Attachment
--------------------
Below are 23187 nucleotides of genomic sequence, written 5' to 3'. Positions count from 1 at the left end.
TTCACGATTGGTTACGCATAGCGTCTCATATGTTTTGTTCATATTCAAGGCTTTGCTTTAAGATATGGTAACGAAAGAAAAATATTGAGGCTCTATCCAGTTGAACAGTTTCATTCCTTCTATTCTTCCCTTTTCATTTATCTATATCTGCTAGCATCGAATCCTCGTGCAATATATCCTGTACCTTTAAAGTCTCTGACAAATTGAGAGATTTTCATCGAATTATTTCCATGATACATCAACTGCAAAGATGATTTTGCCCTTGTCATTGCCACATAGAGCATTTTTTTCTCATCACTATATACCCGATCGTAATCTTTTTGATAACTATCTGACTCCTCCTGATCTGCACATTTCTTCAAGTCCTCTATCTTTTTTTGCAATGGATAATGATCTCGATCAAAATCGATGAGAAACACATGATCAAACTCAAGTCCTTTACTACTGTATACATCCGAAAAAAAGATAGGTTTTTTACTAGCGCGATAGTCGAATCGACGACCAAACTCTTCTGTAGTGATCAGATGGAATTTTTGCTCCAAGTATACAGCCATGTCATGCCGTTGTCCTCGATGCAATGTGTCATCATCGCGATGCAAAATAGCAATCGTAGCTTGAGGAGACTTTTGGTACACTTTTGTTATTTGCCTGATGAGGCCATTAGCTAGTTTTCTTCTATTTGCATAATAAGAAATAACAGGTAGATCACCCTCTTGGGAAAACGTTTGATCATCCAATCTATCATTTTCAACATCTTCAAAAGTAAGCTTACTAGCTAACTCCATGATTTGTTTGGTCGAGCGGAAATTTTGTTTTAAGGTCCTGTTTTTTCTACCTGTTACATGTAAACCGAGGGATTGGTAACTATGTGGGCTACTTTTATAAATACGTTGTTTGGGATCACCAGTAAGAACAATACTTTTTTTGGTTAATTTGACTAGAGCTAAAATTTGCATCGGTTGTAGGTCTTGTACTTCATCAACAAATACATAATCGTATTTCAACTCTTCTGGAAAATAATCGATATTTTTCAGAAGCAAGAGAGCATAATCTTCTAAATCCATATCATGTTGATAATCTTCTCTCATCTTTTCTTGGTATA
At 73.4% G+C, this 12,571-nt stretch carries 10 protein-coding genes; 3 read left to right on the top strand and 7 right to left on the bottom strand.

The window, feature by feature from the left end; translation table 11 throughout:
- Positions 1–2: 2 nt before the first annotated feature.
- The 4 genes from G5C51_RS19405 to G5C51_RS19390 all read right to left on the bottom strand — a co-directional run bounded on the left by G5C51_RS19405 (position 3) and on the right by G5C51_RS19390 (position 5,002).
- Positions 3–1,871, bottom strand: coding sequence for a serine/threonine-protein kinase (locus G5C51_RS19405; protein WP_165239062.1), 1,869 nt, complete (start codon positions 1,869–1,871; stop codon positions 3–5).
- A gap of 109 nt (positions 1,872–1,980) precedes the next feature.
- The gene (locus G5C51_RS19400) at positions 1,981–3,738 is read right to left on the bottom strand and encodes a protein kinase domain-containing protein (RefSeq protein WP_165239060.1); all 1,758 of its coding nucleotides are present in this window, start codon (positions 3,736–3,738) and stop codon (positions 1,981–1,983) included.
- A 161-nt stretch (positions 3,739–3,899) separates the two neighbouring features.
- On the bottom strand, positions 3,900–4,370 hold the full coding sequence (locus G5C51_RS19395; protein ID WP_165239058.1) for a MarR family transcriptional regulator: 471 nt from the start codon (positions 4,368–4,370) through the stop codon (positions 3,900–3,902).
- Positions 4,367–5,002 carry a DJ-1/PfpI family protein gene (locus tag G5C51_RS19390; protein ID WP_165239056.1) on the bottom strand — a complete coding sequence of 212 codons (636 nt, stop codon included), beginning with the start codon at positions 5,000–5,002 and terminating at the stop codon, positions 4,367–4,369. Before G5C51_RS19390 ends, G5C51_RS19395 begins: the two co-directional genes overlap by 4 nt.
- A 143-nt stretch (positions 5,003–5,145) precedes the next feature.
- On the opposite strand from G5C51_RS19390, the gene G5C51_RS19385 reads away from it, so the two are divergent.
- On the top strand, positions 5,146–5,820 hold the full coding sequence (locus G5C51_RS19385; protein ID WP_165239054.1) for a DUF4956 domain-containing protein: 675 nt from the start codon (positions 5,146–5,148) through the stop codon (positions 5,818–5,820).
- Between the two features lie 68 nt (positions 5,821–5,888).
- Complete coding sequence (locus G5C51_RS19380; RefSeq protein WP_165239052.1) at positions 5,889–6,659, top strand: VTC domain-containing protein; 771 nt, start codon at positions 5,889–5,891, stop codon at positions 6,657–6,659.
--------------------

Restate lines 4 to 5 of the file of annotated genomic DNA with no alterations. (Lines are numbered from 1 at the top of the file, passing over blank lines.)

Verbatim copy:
The window, feature by feature from the left end; translation table 11 throughout:
- Positions 1–2: 2 nt before the first annotated feature.